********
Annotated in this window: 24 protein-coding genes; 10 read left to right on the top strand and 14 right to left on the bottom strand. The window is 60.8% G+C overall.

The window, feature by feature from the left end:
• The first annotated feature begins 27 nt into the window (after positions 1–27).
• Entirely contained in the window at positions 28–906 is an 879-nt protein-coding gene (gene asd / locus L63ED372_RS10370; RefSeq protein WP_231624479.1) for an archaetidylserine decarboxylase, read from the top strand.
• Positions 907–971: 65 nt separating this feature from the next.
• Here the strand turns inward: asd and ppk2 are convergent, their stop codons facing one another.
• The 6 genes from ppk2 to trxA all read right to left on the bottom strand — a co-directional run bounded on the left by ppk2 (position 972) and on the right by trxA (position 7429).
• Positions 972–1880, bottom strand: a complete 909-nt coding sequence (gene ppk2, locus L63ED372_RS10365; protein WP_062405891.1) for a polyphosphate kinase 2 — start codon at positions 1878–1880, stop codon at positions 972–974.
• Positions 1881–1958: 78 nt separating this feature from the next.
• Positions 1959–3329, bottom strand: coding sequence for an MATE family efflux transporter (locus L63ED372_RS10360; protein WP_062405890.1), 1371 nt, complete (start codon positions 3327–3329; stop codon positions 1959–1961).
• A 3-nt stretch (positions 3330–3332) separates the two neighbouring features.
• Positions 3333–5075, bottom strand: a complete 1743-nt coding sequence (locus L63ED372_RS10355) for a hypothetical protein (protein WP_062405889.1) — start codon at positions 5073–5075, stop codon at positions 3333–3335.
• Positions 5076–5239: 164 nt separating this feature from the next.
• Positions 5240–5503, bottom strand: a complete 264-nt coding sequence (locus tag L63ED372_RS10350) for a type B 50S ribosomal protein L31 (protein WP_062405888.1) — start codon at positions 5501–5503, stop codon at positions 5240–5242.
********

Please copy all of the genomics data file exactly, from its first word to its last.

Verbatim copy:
Annotated in this window: 24 protein-coding genes; 10 read left to right on the top strand and 14 right to left on the bottom strand. The window is 60.8% G+C overall.

The window, feature by feature from the left end:
• The first annotated feature begins 27 nt into the window (after positions 1–27).
• Entirely contained in the window at positions 28–906 is an 879-nt protein-coding gene (gene asd / locus L63ED372_RS10370; RefSeq protein WP_231624479.1) for an archaetidylserine decarboxylase, read from the top strand.
• Positions 907–971: 65 nt separating this feature from the next.
• Here the strand turns inward: asd and ppk2 are convergent, their stop codons facing one another.
• The 6 genes from ppk2 to trxA all read right to left on the bottom strand — a co-directional run bounded on the left by ppk2 (position 972) and on the right by trxA (position 7429).
• Positions 972–1880, bottom strand: a complete 909-nt coding sequence (gene ppk2, locus L63ED372_RS10365; protein WP_062405891.1) for a polyphosphate kinase 2 — start codon at positions 1878–1880, stop codon at positions 972–974.
• Positions 1881–1958: 78 nt separating this feature from the next.
• Positions 1959–3329, bottom strand: coding sequence for an MATE family efflux transporter (locus L63ED372_RS10360; protein WP_062405890.1), 1371 nt, complete (start codon positions 3327–3329; stop codon positions 1959–1961).
• A 3-nt stretch (positions 3330–3332) separates the two neighbouring features.
• Positions 3333–5075, bottom strand: a complete 1743-nt coding sequence (locus L63ED372_RS10355) for a hypothetical protein (protein WP_062405889.1) — start codon at positions 5073–5075, stop codon at positions 3333–3335.
• Positions 5076–5239: 164 nt separating this feature from the next.
• Positions 5240–5503, bottom strand: a complete 264-nt coding sequence (locus tag L63ED372_RS10350) for a type B 50S ribosomal protein L31 (protein WP_062405888.1) — start codon at positions 5501–5503, stop codon at positions 5240–5242.